Couple Allegedly Stole GM Secrets for Chinese Companies

Michael Zak, AOL, November 6, 2012

A U.S. prosecutor said on Monday that a former General Motors engineer and her husband stole secrets related to the automaker’s hybrid technology with the intention of using the information to develop similar vehicles in China.

According to the prosecution, Shanshan Du stole information which GM values at over $40 million and gave it to her husband, Yu Qin, who sought to use in conjunction with GM’s competition in China.

“This case is about theft as well as deceit,” prosecutor Michael Martin said during the opening statements of the Detroit trial, according to Bloomberg. The defendants are “partners in life, partners in business and partners in crime.”

This is not the first time automakers have allegedly caught employees spying for Chinese companies. Last year, ex-Ford Motor Co. engineer Xiang Dong Yu was sentenced to 70 months in federal prison after pleading guilty to stealing secrets from Ford. He’d copied 4,000 Ford designs worth millions of dollars the night before he quit the automaker. He then went to work for Beijing Automotive Industry Corp.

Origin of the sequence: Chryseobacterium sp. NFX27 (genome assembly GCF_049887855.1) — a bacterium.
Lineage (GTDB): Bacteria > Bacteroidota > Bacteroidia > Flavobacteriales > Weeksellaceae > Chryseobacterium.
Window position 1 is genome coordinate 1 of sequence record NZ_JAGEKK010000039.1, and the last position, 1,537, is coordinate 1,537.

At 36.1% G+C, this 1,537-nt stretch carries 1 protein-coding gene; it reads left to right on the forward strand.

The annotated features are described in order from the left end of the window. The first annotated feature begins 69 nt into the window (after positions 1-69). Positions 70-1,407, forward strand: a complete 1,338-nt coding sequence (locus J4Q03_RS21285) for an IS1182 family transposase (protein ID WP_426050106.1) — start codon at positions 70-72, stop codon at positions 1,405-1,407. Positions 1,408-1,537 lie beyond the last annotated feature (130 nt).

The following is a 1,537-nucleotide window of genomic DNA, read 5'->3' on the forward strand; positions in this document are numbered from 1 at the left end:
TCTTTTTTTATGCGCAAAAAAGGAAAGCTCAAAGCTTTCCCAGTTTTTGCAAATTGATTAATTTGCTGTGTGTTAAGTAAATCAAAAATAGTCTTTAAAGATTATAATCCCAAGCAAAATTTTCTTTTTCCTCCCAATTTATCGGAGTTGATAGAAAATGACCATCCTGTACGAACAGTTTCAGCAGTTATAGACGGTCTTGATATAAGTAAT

Espionage involving China has been seen in other industries as well. Last August, a former Motorola employee, Hanjuan Jin, was sentenced to four years in prison for stealing trade secrets. {snip}

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The defense argued that the items at issue weren’t trade secrets and were “completely useless” for other companies, Bloomberg reported. According to Robert Morgan, who is Du’s lawyer, the government tried to create dubious links that would add up to a story of espionage. Morgan said that the allegations came up at a time of great financial concern for the company and that Du faced racism, sexism and language barriers during her time with GM.

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